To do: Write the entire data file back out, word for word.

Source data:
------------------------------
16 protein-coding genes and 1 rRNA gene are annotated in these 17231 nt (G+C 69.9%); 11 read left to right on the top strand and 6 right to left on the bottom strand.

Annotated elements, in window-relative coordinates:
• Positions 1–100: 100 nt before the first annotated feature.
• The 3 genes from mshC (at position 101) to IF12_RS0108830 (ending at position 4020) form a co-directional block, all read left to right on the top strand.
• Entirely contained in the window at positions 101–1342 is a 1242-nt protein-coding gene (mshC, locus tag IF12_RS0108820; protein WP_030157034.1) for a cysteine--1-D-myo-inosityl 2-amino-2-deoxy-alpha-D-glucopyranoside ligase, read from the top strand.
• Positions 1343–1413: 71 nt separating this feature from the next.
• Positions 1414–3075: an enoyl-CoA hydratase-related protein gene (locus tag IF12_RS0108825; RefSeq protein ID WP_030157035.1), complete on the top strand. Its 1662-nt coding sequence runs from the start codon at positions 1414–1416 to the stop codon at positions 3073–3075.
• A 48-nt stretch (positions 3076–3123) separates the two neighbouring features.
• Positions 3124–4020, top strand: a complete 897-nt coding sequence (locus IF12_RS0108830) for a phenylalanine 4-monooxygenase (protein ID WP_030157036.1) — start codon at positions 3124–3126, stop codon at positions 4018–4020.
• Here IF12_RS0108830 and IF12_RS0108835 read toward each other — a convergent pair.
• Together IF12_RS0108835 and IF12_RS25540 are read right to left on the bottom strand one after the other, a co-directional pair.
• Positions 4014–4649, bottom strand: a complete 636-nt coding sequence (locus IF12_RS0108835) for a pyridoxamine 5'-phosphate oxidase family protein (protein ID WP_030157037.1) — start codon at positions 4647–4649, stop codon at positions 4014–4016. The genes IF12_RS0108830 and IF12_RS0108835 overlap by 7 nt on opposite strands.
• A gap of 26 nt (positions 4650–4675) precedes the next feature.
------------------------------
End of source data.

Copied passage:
16 protein-coding genes and 1 rRNA gene are annotated in these 17231 nt (G+C 69.9%); 11 read left to right on the top strand and 6 right to left on the bottom strand.

Annotated elements, in window-relative coordinates:
• Positions 1–100: 100 nt before the first annotated feature.
• The 3 genes from mshC (at position 101) to IF12_RS0108830 (ending at position 4020) form a co-directional block, all read left to right on the top strand.
• Entirely contained in the window at positions 101–1342 is a 1242-nt protein-coding gene (mshC, locus tag IF12_RS0108820; protein WP_030157034.1) for a cysteine--1-D-myo-inosityl 2-amino-2-deoxy-alpha-D-glucopyranoside ligase, read from the top strand.
• Positions 1343–1413: 71 nt separating this feature from the next.
• Positions 1414–3075: an enoyl-CoA hydratase-related protein gene (locus tag IF12_RS0108825; RefSeq protein ID WP_030157035.1), complete on the top strand. Its 1662-nt coding sequence runs from the start codon at positions 1414–1416 to the stop codon at positions 3073–3075.
• A 48-nt stretch (positions 3076–3123) separates the two neighbouring features.
• Positions 3124–4020, top strand: a complete 897-nt coding sequence (locus IF12_RS0108830) for a phenylalanine 4-monooxygenase (protein ID WP_030157036.1) — start codon at positions 3124–3126, stop codon at positions 4018–4020.
• Here IF12_RS0108830 and IF12_RS0108835 read toward each other — a convergent pair.
• Together IF12_RS0108835 and IF12_RS25540 are read right to left on the bottom strand one after the other, a co-directional pair.
• Positions 4014–4649, bottom strand: a complete 636-nt coding sequence (locus IF12_RS0108835) for a pyridoxamine 5'-phosphate oxidase family protein (protein ID WP_030157037.1) — start codon at positions 4647–4649, stop codon at positions 4014–4016. The genes IF12_RS0108830 and IF12_RS0108835 overlap by 7 nt on opposite strands.
• A gap of 26 nt (positions 4650–4675) precedes the next feature.